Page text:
For this church:
Hoveringham St Michael
Features and Fittings
Located above the north doorway. The tympanum is of round-headed, stilted form with lugs to left and right bearing standing figures. Above the standing figures is an arch of plain voussoirs. The tympanum was originally monolithic but has a horizontal break at the level of the tops of the lugs. The principal central panel depicts St Michael on the left, armed with a shield and sword, fighting a dragon to his right. The tail of the dragon forms a number of interlocking scrolls, one of which terminates in a chimera-like creature which also faces St Michael. Behind the saint is an Agnus Dei with its head turned toward the scene of combat. Below the central field a rectangular panel runs the width of the central composition. On the right, facing left, is a harpy confronting a dragon. Each has a foreleg upraised and their claws are touching. The left side of the panel (damaged) is carved with a dragon, its body facing left, but its head turned to the right. Its tail forms an elaborate scroll which fills the left side of the panel and merges with the tail of the dragon that confronts the harpy.
On each projecting lug is a standing saint. On the right is St Peter, holding a key in his raised right hand and a pastoral staff in his left. On the left is a figure identified by local tradition as St Paulinus of York, with his right hand raised in benediction and something, possibly a bird, in his left hand.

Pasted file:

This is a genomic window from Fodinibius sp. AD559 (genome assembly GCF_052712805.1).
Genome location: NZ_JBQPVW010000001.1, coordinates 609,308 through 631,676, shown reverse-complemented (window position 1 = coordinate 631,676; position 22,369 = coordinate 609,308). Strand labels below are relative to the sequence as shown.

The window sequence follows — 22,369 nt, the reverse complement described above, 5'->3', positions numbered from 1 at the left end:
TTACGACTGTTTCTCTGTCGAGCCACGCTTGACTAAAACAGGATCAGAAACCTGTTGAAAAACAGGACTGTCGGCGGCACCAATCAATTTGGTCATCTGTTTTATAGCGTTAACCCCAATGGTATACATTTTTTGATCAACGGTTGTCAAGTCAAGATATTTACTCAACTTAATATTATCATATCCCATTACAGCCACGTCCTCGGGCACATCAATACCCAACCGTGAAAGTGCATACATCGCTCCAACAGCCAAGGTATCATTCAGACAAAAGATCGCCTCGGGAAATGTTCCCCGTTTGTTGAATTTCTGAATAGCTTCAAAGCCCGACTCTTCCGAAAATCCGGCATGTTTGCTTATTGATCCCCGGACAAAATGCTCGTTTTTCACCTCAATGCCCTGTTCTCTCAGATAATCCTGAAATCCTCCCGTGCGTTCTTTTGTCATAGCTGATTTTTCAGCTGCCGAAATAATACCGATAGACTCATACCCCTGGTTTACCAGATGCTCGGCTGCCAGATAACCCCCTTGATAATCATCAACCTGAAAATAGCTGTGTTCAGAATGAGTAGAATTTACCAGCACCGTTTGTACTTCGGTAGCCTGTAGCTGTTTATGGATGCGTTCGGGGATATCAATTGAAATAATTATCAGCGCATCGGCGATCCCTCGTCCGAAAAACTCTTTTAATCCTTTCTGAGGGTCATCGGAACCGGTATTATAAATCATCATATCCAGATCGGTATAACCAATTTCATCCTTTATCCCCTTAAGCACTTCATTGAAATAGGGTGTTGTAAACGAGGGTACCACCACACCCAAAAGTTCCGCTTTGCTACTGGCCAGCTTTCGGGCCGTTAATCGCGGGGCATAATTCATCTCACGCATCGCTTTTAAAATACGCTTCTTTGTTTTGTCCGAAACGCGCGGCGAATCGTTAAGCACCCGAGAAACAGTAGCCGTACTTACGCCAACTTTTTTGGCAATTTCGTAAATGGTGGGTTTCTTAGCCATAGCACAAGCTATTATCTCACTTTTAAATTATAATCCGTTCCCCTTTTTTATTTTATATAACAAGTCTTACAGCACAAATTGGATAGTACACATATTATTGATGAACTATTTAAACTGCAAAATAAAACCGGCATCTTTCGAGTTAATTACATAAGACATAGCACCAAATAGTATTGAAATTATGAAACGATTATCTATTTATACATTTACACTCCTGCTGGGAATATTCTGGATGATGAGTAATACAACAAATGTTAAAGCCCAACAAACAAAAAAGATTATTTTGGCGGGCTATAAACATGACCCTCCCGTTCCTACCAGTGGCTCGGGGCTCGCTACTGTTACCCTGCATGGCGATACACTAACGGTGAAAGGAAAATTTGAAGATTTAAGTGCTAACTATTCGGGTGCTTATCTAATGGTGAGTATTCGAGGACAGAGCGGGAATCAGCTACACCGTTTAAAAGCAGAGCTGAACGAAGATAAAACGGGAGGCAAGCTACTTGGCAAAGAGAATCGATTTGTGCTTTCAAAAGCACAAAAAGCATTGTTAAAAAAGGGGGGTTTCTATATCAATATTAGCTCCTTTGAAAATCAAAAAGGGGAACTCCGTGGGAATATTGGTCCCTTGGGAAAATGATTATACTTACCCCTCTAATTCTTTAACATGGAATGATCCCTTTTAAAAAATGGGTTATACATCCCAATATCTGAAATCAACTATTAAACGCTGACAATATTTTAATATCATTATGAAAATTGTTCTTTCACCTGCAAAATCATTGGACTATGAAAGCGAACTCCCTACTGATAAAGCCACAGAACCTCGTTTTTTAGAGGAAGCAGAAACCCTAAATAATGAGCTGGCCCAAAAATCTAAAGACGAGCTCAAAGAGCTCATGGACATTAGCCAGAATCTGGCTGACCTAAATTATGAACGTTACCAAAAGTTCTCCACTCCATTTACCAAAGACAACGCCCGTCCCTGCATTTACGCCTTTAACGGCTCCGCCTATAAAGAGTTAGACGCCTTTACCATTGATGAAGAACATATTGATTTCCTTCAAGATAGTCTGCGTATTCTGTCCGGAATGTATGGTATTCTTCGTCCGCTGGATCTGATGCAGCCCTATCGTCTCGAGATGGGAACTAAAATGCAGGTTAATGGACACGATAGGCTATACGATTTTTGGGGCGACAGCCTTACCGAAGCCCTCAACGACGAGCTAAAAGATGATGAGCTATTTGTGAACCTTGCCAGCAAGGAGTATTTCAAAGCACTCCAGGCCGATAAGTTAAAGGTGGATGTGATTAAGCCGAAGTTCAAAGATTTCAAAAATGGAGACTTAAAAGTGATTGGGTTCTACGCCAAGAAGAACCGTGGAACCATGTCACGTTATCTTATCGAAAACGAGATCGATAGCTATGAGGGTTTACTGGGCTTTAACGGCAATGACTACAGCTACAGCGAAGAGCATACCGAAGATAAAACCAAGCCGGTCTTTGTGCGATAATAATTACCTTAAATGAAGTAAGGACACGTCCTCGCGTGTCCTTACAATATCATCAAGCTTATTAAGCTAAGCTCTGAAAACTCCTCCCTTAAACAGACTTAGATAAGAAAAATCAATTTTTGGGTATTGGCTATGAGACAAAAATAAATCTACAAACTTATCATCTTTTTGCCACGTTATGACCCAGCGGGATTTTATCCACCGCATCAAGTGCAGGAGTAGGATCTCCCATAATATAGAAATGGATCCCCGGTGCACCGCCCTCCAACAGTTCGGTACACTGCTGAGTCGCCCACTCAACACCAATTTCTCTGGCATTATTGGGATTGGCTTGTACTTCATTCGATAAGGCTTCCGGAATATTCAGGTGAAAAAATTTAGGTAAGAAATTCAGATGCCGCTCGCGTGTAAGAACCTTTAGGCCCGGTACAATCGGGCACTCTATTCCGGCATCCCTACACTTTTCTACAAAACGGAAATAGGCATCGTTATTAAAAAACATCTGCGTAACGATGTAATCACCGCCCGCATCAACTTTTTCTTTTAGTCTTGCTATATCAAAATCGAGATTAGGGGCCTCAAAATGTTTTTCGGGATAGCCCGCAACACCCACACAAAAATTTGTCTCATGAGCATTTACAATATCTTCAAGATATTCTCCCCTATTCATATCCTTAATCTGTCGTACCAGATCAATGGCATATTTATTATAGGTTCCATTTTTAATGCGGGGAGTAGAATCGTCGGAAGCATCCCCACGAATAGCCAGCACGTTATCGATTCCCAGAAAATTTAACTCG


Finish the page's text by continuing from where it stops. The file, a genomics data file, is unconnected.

The font is located under the west window. It is recorded has being part of the previous Hoveringham parish church, but pre-dates its former home by several centuries. It is identified as “primitive Norman” by Pevsner, but claimed, erroneously, to be Saxon in a local publication, Hoveringham Chronicle 2000, which also states that when the present church was erected (1865) the font was ignominiously ejected and until 1897 it was used as a garden ornament in the garden of one of the village public houses. Only the upper part of the font, the bowl, appears to be old. It is small, but deep, the lower half has zigzag carvings, and is said to have been rescued from the ruins of Thurgarton Priory following its destruction at the dissolution. The upper section is decorated with short protruding spines with bases and capitals. Faint carving possibly eroded by the weather during its years of exposure, can be seen in places. The bowl sits on a short plain spine rising from a moulded base. This in turn rests on an octagonal base over a square plinth. At the front of the plinth is a brass plate with the inscription: